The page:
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A Century of Women Cartoonists Hardcover – December, 1993
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In her book, Trina Robbins takes us through the world of cartooning from Rose O'Neill's Kewpies and Jackie Ormes' Torchy Brown to Allison Bechdel's Dykes to Watch Out For and Lynn Johnston's For Better or For Worse. It is a world that was, and is still, white male-dominated. Women dealing with any subject outside the realm of family and fashion faced being canceled from prominent newspapers or never syndicated at all. Fortunately, this did not stop them; the wealth of comic strips here range from social commentary to politics. I loved the titles in the table of contents (my favorite is Blond Bombers and Girl Commandos). The samples of highly stylized cartooning art alone are worth your time. Now, when you read the funnies, you can know and appreciate women's place in their evolution. -- From The WomanSource Catalog & Review: Tools for Connecting the Community for Women; review by Amy Fletcher --This text refers to the Paperback edition.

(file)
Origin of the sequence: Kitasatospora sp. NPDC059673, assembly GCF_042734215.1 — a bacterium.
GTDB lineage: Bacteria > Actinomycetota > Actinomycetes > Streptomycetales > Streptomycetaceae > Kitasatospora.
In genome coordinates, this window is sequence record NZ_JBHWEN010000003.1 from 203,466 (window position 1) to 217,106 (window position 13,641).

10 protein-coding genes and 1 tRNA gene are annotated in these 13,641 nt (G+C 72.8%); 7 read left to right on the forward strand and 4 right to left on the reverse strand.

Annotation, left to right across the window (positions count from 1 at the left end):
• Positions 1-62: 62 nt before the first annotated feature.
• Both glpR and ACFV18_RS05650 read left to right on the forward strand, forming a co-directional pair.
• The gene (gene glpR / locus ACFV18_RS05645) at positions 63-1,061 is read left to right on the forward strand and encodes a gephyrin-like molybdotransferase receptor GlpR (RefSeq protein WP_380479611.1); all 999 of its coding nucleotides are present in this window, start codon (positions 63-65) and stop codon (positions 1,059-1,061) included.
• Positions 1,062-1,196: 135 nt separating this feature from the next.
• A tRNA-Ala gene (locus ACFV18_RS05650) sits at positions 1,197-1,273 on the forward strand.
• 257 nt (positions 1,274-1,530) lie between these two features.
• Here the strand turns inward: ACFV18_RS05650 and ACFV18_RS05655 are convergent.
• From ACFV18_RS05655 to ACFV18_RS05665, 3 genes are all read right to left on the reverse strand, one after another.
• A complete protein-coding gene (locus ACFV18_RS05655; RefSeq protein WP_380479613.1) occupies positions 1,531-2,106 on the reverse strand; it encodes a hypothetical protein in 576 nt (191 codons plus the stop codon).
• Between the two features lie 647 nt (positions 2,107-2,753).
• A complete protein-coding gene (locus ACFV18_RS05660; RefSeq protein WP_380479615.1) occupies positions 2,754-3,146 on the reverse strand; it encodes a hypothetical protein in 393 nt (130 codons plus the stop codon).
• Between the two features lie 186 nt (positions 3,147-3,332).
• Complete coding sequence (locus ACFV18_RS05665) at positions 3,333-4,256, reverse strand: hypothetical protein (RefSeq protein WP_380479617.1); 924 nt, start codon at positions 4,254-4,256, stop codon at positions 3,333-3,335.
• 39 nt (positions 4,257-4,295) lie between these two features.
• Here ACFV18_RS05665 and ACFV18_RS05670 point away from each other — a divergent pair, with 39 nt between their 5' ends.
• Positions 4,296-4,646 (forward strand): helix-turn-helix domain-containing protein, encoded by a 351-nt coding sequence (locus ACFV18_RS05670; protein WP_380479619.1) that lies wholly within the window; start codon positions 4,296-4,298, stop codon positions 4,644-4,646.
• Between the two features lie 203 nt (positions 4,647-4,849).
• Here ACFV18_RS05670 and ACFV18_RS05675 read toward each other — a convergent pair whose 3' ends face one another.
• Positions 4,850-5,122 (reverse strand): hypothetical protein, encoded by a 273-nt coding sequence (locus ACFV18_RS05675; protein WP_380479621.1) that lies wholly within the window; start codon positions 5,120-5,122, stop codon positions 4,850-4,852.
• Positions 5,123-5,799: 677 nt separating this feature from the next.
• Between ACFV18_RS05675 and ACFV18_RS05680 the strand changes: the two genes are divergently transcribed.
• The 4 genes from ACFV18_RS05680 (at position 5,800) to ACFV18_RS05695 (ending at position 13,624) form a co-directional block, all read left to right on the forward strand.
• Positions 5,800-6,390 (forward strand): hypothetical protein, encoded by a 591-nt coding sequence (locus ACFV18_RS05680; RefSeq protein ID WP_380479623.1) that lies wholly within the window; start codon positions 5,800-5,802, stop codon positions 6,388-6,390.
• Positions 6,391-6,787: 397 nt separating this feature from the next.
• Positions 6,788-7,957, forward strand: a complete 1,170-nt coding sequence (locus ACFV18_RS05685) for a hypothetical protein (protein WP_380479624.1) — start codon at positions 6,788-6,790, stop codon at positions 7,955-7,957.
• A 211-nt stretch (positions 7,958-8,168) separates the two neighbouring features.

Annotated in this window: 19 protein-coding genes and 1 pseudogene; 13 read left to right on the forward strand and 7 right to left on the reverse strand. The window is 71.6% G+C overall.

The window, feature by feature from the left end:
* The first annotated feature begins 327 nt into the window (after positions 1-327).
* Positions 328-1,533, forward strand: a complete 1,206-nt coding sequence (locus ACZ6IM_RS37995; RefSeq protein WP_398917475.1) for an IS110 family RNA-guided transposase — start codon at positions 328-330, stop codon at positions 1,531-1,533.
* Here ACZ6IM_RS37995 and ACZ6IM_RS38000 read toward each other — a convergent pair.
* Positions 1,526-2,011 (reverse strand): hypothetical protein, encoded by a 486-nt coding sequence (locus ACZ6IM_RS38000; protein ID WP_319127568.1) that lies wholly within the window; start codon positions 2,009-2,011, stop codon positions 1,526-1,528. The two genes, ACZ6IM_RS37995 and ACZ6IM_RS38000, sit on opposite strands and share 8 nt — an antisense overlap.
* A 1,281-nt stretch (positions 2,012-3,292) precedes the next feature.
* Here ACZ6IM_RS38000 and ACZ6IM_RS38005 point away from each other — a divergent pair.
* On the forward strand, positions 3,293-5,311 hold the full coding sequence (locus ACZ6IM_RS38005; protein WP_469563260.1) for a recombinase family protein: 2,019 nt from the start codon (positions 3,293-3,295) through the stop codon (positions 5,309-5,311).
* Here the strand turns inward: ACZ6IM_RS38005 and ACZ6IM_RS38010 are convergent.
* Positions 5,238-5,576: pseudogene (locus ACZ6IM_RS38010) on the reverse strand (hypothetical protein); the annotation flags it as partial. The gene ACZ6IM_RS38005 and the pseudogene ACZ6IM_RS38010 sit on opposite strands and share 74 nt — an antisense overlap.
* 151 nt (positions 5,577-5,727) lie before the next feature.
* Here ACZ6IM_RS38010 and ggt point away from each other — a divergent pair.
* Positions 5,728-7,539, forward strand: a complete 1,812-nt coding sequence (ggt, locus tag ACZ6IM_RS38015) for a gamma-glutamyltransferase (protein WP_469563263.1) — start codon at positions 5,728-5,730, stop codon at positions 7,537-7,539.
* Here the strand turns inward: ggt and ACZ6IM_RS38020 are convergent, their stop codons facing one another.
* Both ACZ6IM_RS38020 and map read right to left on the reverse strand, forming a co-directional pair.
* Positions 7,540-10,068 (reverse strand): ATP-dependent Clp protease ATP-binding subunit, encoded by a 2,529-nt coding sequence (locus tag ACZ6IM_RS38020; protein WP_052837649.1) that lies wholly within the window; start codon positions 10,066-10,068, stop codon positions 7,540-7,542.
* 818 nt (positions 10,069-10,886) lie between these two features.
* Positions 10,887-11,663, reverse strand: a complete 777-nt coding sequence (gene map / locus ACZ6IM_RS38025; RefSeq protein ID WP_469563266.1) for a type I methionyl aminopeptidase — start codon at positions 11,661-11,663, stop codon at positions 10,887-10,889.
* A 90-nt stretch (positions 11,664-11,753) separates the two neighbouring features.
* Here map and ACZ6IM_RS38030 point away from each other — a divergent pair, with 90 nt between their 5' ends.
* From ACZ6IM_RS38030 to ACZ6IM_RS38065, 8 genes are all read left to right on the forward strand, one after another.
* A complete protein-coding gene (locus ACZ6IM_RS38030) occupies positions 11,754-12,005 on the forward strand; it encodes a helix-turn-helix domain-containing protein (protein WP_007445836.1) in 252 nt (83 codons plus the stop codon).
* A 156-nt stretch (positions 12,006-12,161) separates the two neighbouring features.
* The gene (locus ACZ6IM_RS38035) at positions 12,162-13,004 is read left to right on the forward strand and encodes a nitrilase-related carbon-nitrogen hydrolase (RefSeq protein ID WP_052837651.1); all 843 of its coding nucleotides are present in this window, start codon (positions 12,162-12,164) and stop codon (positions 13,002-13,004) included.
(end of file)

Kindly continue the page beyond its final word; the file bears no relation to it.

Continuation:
Excerpt. © Reprinted by permission. All rights reserved.
Marie Severin had heard that Walt Disney Productions had offices in New York City, so she looked them up. At the front desk, a small man with a Disney moustache did not bother to look at her portfolio. Instead, he informed her that Disney didn't hire women. "No women? Not at all?" stammered the aghast artist, who had been used to more egalitarian treatment at EC. The little man replied, "Follow me, I'll show you." He led her to a huge room with orderly rows of desks. At each desk was a lamp, and under each lamp was a man in a white shirt, drawing. "See?" said the little man. Severin realized that she didn't want to work at a place like that, anyway. --This text refers to the Paperback edition.
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